Community awards for long-standing advocates
12 August 2019 – Life Unlimited community liaison John McIntosh and trustee Lindsay Cumberpatch have today been presented with 2019 Hamilton City Civic Awards for their services to the Hamilton community, Lindsay for community development and John to the disability sector.
The awards are open to people who have made an outstanding contribution to the community. Nomination categories include involvement in the arts, dedication to people and wellbeing, the environment, education, and sport.
See Hamilton City Council media release.
Read more below.
1 August 2018 – John McIntosh received the Paul Keesing Award for the individual that goes the extra mile from Waikato District Health Board’s community health forum chairpersons group today in Hamilton.
The award honours Paul Keesing, a well-respected colleague and senior planning manager at the DHB, who passed away in 2016.
In his memory the chairpersons’ group introduced the award as a way to acknowledge those individuals or services that go the extra mile.
Community Health Forum project manager, Bernadette Doube said: “The thinking behind this award is to celebrate local health heroes and recognise their important and vital contribution to the health of their community.
Community Health Forums are made up of local people representing specific geographical regions. They support and advise Waikato DHB about local health issues, activities and priorities for their community. They are also mechanisms for ensuring communities are kept involved in and informed of DHB activities and issues.
John has been involved with the forums since they were first introduced and was an inaugural member of Waikato DHB’s Community and Public Health Advisory Committee.
9 February 2018 – JOHN McINTOSH is pretty blunt when asked what it’s like growing older with a disability.
“Oh, it sucks really.
“The crux of it is we all get older, but it’s worse when you’re disabled.”
The Hamilton resident was born in 1947 with scoliosis – or curvature of the spine. John has never let his disability slow him down. But, he admits, as he gets older his disability is having a bigger impact on daily life.
“In my case, my curvature of the spine is getting worse; therefore my breathing is getting worse; therefore I get tireder [sic] easily. I fatigue easily and I’ve developed glaucoma…and that’s just gradually getting worse.”
When John was very young, doctors told his parents he was unlikely to live past middle age.
“Life expectancy for people a generation ago with my condition, meant they didn’t live past 40 in many instances,” he says.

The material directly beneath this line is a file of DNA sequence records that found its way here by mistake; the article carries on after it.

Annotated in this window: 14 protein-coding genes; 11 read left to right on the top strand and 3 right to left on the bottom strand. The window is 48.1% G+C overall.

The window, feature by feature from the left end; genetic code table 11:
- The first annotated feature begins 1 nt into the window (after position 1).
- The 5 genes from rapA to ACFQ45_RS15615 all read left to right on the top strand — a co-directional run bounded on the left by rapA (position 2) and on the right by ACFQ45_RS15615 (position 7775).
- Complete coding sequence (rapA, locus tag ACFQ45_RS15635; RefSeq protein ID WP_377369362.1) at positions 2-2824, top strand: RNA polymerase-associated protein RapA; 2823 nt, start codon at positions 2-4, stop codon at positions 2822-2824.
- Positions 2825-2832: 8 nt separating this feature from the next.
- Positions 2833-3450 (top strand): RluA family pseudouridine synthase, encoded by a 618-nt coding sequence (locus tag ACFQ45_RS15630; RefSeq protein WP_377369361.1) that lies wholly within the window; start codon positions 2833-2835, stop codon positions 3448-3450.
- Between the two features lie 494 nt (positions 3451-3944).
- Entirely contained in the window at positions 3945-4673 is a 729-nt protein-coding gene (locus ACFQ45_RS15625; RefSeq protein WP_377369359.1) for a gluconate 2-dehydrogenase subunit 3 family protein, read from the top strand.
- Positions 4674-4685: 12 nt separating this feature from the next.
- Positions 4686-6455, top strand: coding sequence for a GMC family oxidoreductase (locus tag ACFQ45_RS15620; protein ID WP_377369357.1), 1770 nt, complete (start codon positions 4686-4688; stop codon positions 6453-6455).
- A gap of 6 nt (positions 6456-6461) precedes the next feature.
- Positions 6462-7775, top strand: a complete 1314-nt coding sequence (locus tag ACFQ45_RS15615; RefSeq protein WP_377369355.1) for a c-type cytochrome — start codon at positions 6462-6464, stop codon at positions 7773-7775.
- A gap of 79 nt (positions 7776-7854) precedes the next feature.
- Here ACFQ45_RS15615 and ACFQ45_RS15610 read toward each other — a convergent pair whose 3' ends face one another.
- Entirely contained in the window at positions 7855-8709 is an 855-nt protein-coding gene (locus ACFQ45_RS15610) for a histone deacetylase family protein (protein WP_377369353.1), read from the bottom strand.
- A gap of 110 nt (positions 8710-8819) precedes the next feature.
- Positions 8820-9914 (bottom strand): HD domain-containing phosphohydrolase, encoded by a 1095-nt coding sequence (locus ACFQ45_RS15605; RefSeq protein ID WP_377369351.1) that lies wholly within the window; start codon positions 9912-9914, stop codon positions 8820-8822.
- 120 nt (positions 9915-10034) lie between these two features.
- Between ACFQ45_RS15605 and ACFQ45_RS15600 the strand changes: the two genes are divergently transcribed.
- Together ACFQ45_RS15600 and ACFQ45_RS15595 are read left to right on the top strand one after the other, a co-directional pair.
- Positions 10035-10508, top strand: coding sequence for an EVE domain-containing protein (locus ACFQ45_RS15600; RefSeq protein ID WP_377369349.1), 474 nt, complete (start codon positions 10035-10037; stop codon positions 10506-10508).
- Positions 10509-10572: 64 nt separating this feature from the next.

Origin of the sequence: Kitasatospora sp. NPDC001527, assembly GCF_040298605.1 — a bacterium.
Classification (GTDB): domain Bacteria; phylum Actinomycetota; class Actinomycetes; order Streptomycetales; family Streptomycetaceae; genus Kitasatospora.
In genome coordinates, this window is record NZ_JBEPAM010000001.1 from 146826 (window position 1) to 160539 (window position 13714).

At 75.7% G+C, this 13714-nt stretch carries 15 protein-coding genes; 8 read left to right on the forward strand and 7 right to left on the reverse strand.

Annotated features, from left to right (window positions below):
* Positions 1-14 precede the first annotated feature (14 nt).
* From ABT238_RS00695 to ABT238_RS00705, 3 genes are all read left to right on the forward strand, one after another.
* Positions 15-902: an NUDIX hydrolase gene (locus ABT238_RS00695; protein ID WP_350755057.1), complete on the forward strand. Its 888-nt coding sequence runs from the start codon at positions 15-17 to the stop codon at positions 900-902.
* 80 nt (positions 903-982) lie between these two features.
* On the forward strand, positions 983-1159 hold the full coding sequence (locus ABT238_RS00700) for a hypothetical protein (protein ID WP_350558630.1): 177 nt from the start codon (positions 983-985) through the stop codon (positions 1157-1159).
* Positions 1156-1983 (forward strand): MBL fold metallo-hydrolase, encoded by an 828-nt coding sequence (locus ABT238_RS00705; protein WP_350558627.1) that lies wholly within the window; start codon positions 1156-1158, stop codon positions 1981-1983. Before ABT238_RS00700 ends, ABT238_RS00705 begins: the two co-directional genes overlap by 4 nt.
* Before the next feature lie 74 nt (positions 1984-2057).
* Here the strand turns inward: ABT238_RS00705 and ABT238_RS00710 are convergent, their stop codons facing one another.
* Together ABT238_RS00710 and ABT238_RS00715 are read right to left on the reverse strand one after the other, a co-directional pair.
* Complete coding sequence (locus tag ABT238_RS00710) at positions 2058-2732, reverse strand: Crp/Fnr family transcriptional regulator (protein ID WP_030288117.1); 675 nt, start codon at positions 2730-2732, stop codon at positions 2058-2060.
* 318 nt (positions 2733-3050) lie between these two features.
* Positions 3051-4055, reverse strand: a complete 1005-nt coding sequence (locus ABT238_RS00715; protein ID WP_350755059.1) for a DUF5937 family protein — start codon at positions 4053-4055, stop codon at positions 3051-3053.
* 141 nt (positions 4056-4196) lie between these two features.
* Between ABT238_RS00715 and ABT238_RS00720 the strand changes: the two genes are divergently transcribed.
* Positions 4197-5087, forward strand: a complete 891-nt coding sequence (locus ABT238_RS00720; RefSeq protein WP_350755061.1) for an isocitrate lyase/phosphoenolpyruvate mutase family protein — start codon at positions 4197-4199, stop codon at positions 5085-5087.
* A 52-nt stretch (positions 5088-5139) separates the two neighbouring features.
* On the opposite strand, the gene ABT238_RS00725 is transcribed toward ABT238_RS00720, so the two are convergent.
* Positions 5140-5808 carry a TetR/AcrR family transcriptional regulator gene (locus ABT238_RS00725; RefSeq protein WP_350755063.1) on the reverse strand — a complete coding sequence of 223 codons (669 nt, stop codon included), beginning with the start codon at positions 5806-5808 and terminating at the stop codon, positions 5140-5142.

John’s had to take a step back from one of his lifelong passions – performing.
“I’ve had to stop playing drums because I found that towards the end of my playing rock and roll for a long period of time I was pretty exhausted.”
John acknowledges it’s not always easy to stay upbeat as you age, and some people may start to feel isolated.
“It’s important to take a deep breath and step outside your door. Become involved, keep active and try and stay positive,” says John.
The key is finding things to be passionate about and get involved in. John’s still working as community liaison for Life Unlimited, a charitable trust supporting people with disability. He’s also actively involved in Disabled Persons Assembly and he loves being a part of his granddaughter’s life.
He says staying connected with people is really important.
“Surround yourself with good people – people who understand. I get a kick out of talking to other people with disability.”
But the one piece of advice he wishes he’d been told is to plan for later life.
“Planning for your future is really important, because the chances are your disability will get worse. You need to plan for two things – your financial security in retirement, and also your support needs for your disability so you can stay independent.”
John reckons independence is “important for your soul”.
“So wrap you yourself with good support. However, try and stay independent as long as you can.”
The SuperSeniors Website is run by the Office for Seniors through the Ministry of Social Development. It acts as a gateway to information and services for seniors.
Age Concern is a charitable organisation dedicated solely to people over 65 that promotes dignity, wellbeing, equity and respect and provides expert information and support services in response to older people’s needs.